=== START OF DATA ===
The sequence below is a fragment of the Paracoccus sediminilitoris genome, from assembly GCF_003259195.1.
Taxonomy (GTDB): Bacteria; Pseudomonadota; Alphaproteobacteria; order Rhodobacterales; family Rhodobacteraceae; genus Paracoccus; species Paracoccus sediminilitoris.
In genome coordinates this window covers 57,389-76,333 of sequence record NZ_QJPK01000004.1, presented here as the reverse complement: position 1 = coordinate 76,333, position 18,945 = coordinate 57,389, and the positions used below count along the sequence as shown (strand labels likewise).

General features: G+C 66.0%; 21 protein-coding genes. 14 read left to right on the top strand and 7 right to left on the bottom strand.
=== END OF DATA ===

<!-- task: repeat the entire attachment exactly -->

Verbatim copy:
The sequence below is a fragment of the Paracoccus sediminilitoris genome, from assembly GCF_003259195.1.
Taxonomy (GTDB): Bacteria; Pseudomonadota; Alphaproteobacteria; order Rhodobacterales; family Rhodobacteraceae; genus Paracoccus; species Paracoccus sediminilitoris.
In genome coordinates this window covers 57,389-76,333 of sequence record NZ_QJPK01000004.1, presented here as the reverse complement: position 1 = coordinate 76,333, position 18,945 = coordinate 57,389, and the positions used below count along the sequence as shown (strand labels likewise).

General features: G+C 66.0%; 21 protein-coding genes. 14 read left to right on the top strand and 7 right to left on the bottom strand.